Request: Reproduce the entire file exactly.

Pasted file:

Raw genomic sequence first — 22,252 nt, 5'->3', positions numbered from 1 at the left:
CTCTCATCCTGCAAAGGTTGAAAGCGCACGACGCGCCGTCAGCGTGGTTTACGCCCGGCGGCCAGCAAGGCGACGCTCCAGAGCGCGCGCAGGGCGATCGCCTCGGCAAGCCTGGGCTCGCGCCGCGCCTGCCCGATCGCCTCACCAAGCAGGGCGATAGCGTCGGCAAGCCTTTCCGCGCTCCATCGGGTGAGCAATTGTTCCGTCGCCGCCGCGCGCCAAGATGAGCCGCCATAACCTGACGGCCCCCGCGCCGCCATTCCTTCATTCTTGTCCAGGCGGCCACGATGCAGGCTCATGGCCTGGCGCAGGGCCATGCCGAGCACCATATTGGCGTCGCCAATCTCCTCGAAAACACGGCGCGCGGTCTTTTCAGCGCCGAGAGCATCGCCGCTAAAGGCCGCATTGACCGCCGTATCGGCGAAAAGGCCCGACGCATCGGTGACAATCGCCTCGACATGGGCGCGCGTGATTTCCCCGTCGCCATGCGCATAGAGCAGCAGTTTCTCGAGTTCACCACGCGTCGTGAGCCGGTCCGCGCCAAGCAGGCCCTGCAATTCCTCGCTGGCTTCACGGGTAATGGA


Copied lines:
Raw genomic sequence first — 22,252 nt, 5'->3', positions numbered from 1 at the left:
CTCTCATCCTGCAAAGGTTGAAAGCGCACGACGCGCCGTCAGCGTGGTTTACGCCCGGCGGCCAGCAAGGCGACGCTCCAGAGCGCGCGCAGGGCGATCGCCTCGGCAAGCCTGGGCTCGCGCCGCGCCTGCCCGATCGCCTCACCAAGCAGGGCGATAGCGTCGGCAAGCCTTTCCGCGCTCCATCGGGTGAGCAATTGTTCCGTCGCCGCCGCGCGCCAAGATGAGCCGCCATAACCTGACGGCCCCCGCGCCGCCATTCCTTCATTCTTGTCCAGGCGGCCACGATGCAGGCTCATGGCCTGGCGCAGGGCCATGCCGAGCACCATATTGGCGTCGCCAATCTCCTCGAAAACACGGCGCGCGGTCTTTTCAGCGCCGAGAGCATCGCCGCTAAAGGCCGCATTGACCGCCGTATCGGCGAAAAGGCCCGACGCATCGGTGACAATCGCCTCGACATGGGCGCGCGTGATTTCCCCGTCGCCATGCGCATAGAGCAGCAGTTTCTCGAGTTCACCACGCGTCGTGAGCCGGTCCGCGCCAAGCAGGCCCTGCAATTCCTCGCTGGCTTCACGGGTAATGGA